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Cell Cycle. 2016; 15(22): 2999–3000.
Published online 2016 August 5. doi:  10.1080/15384101.2016.1214031
PMCID: PMC5134691

Aurora kinase and RUNX: Reaching beyond transcription

The RUNX family of genes are well established as transcription factors essential for differentiation and development in higher organisms. The RUNX family is profoundly implicated in cancer: dysregulation of RUNX genes has been linked to initiation as well progression of diverse cancer types.1 RUNX proteins derived their name from the Runt domain, an evolutionarily conserved 128-amino acid region, which endows RUNX proteins with sequence-specific DNA binding. Interestingly, unlike many transcription factors in mitosis, RUNX proteins are found on key mitotic structures such as the centrosome, spindle and midbody2 – raising the intriguing possibility that RUNX proteins play active roles in mitosis, a cell cycle phase traditionally associated with major cessation of transcription.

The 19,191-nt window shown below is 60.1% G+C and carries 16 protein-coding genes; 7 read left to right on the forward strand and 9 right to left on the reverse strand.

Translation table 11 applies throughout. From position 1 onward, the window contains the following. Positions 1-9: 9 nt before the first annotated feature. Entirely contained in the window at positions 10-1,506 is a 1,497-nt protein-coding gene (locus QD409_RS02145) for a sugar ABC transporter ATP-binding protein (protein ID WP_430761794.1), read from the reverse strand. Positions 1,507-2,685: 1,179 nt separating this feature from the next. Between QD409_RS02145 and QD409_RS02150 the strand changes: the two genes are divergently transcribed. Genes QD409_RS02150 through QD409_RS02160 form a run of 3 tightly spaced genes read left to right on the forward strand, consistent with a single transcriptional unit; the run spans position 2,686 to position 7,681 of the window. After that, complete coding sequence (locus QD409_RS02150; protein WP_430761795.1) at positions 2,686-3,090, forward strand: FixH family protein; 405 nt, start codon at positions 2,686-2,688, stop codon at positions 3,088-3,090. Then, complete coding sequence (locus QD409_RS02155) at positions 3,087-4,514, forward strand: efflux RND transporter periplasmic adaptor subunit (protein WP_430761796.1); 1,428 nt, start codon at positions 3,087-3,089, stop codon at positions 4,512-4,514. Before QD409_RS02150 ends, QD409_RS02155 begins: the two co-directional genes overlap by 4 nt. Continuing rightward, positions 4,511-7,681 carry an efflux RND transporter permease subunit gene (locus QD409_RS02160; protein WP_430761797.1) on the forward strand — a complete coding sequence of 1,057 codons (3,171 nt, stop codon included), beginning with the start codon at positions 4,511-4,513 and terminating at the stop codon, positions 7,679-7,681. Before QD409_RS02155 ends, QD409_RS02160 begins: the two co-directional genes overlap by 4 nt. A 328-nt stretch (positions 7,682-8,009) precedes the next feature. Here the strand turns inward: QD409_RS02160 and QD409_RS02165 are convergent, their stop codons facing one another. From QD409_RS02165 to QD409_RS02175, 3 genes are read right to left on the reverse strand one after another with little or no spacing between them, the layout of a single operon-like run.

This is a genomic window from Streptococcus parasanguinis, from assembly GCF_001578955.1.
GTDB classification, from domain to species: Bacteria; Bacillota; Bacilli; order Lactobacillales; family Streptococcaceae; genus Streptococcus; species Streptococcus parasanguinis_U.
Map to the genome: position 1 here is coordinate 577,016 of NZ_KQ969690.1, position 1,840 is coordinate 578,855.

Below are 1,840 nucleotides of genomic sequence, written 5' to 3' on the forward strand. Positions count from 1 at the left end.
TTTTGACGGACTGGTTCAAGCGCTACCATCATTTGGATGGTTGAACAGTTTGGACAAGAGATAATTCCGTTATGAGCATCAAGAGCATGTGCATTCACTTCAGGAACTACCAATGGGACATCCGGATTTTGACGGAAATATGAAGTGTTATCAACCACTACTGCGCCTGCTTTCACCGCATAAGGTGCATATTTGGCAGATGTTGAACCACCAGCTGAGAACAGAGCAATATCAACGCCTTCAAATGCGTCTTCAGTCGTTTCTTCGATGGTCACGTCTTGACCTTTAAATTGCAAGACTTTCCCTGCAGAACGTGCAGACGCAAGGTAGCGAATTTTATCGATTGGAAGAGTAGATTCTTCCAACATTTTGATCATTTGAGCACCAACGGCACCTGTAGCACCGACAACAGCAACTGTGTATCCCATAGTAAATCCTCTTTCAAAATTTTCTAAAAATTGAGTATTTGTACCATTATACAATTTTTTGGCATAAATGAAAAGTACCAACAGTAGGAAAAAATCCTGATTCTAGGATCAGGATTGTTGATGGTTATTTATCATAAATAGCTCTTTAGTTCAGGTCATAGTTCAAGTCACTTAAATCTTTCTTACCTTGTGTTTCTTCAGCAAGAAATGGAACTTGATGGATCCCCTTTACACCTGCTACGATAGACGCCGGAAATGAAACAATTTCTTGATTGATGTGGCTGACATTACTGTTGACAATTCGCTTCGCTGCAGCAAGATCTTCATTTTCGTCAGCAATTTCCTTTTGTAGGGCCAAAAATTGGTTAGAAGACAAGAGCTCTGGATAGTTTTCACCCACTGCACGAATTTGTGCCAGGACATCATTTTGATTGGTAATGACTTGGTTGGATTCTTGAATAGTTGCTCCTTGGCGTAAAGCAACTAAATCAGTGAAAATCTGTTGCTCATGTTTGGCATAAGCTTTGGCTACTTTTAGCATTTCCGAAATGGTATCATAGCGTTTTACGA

One of the most obvious changes to the RUNX proteins during mitosis is the massive phosphorylation of all 3 members of the human RUNX family. And yet, the underlying reason remains obscure. Recently, we found that 2 key residues at the N-terminus domain of RUNX3 – threonine 14 (T14) and threonine 173 (T173) – are critical for mitotic-specific hyperphosphorylation of RUNX3.3 The crystal structure of the Runt domain showed that the peptide comprising T173 and its flanking amino acid residues constitutes a key structure necessary for the Runt-DNA interaction; moreover, T173 contacts the phosphate backbone of the DNA double helix via polar interaction.4 Mitosis-specific phosphorylation of T173 regulates RUNX3 subcellular localization through inhibition of the DNA-binding function of the Runt domain – RUNX proteins are detached from the DNA and redistributed to the cytoplasm and mitotic structures such as the centrosome and midbody, which are necessary for spindle formation and cytokinesis, respectively. Aurora kinases are master regulators of mitosis with similar localization patterns as RUNX3. The identification of RUNX3 as a novel substrate of Aurora kinases, which induces T173 phosphorylation, therefore suggests non-canonical roles for RUNX3 at specific stages of mitosis. We showed that RUNX3 knockdown results in delayed mitotic entry while RUNX3 phosphorylation is a likely regulatory element for mitotic entry.